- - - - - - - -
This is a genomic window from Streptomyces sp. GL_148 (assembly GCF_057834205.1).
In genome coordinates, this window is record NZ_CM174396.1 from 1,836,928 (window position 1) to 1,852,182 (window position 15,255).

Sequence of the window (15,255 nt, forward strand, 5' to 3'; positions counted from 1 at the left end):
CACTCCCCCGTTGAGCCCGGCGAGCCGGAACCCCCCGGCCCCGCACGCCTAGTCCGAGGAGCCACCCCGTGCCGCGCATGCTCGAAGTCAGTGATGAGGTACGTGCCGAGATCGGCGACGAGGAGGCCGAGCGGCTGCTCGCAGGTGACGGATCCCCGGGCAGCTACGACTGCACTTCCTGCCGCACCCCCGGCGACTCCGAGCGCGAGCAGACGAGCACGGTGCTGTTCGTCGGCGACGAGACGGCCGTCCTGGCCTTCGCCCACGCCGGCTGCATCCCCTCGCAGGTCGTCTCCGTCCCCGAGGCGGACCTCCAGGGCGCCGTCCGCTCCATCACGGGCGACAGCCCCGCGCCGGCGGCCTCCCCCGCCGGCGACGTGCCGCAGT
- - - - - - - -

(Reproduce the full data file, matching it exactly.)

This is a genomic window from Streptomyces sp. GL_148 (assembly GCF_057834205.1).
In genome coordinates, this window is record NZ_CM174396.1 from 1,836,928 (window position 1) to 1,852,182 (window position 15,255).

Sequence of the window (15,255 nt, forward strand, 5' to 3'; positions counted from 1 at the left end):
CACTCCCCCGTTGAGCCCGGCGAGCCGGAACCCCCCGGCCCCGCACGCCTAGTCCGAGGAGCCACCCCGTGCCGCGCATGCTCGAAGTCAGTGATGAGGTACGTGCCGAGATCGGCGACGAGGAGGCCGAGCGGCTGCTCGCAGGTGACGGATCCCCGGGCAGCTACGACTGCACTTCCTGCCGCACCCCCGGCGACTCCGAGCGCGAGCAGACGAGCACGGTGCTGTTCGTCGGCGACGAGACGGCCGTCCTGGCCTTCGCCCACGCCGGCTGCATCCCCTCGCAGGTCGTCTCCGTCCCCGAGGCGGACCTCCAGGGCGCCGTCCGCTCCATCACGGGCGACAGCCCCGCGCCGGCGGCCTCCCCCGCCGGCGACGTGCCGCAGT